In the latest American Conservative, Scott McConnell surveys the rapidly-changing terrain in the US debate of Israel/Palestine and wonders if Obama has the ability to seize the moment.
One of the most interesting developments—not to my knowledge ever quantified—is the dramatic growth in the number of Americans who have become well-informed about Israel from a critical perspective. This group, far too diffuse to be called a coalition, includes some anti-Zionists, but its vast majority favors a two-state solution. It is composed of Christians and Jews and an increasing number of Muslims. It includes congressmen who tour the region under non-Israeli auspices, young people who volunteer on the West Bank, a talented coterie of bloggers, and a proliferation of Jewish peace groups, stretching from the establishment-oriented J Street leftward. Whereas informed skepticism about Israeli claims was once limited largely to American diplomats who served in the region, today its base may be ten times larger. For the first time in U.S. history, the pro-Palestinian side has a competitive voice in the public discourse—far smaller than the Israel lobby’s but growing every day…
A milestone in this shifting moral climate was the face-off between Andrew Sullivan and Leon Wieseltier….Wieseltier is a staunch defender of Israel. “We’re the cops,” he once said of his magazine’s role in policing the Washington debate on the Mideast. In February, Wieseltier posted a long essay accusing Sullivan of displaying “venomous hostility toward Israel and the Jews.” The “rants” Wieseltier cited in evidence were in the main Sullivan’s expressive critiques of Israeli policies—the “pulverization of Gaza,” the “daily grinding of Palestinians on the West Bank”—and the assertion that “standing up to Netanyahu’s provocations” would help the U.S. “advance its interests in the region and the world."…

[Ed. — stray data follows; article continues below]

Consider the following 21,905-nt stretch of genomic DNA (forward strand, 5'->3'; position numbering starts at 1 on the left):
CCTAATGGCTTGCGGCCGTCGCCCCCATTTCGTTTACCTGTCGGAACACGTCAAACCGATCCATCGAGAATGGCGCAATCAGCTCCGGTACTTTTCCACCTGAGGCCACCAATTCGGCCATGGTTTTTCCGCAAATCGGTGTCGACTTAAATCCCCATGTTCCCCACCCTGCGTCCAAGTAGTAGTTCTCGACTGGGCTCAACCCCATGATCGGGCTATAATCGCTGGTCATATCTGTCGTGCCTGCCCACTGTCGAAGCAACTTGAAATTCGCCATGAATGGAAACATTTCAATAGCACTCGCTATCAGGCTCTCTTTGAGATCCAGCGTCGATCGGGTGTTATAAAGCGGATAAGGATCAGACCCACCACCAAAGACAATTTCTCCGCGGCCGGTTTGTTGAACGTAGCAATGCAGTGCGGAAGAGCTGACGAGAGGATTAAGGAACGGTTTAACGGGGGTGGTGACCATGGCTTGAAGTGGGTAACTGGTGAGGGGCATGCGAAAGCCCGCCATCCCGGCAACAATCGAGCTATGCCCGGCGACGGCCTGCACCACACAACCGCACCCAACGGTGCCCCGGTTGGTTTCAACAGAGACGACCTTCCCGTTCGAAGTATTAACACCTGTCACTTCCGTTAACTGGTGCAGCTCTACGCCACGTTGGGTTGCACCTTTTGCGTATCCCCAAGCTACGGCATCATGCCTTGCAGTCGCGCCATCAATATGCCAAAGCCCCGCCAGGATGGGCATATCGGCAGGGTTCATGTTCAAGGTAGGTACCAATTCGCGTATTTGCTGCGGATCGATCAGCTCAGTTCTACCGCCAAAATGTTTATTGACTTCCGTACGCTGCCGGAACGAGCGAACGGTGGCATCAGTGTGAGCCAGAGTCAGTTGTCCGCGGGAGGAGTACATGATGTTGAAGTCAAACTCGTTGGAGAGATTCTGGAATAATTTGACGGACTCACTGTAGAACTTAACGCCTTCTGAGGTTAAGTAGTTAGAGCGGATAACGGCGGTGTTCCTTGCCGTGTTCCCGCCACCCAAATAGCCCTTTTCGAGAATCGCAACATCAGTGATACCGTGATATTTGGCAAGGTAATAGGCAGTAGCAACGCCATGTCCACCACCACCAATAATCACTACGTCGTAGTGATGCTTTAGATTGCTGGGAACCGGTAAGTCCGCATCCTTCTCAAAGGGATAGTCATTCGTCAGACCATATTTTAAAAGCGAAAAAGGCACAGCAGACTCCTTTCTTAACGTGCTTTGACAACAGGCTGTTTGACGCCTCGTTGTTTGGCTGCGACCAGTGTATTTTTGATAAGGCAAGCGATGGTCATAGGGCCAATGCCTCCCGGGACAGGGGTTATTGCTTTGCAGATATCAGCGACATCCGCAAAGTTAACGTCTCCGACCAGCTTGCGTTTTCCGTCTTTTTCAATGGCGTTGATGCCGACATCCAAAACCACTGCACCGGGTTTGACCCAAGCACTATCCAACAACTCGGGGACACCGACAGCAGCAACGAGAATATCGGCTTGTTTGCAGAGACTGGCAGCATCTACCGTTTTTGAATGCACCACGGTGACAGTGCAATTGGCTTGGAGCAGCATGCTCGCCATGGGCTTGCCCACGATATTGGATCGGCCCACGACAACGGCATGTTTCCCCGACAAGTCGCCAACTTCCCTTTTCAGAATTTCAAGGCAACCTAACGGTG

What happened next invites a point of comparison. In the mid ’80s, the editor of Commentary, Norman Podhoretz, launched a campaign against Joe Sobran, then a senior editor at National Review. Sobran was a less judicious and far more reactionary writer than Sullivan, but there was nonetheless a fair degree of overlap between what he was writing about Israel then and what Sullivan is writing now. Under pressure from Podhoretz, NR founder William F. Buckley wrote an editorial affirming that “the structure of prevailing taboos respecting Israel … is welcome” and that Sobran, in full “knowledge of the reigning protocols,” had transgressed them, giving rise to “suspicions of anti-Semitism.” NR henceforth disassociated itself from Sobran’s syndicated columns. This was the first step along the way to the severance of Sobran from the magazine. Outside the National Review orbit, Sobran’s career unraveled. Apart from a few paleoconservatives, few took time to lament the hit.
In Sullivan’s case, almost the opposite occurred. Much of the liberal blogosphere rose to his defense.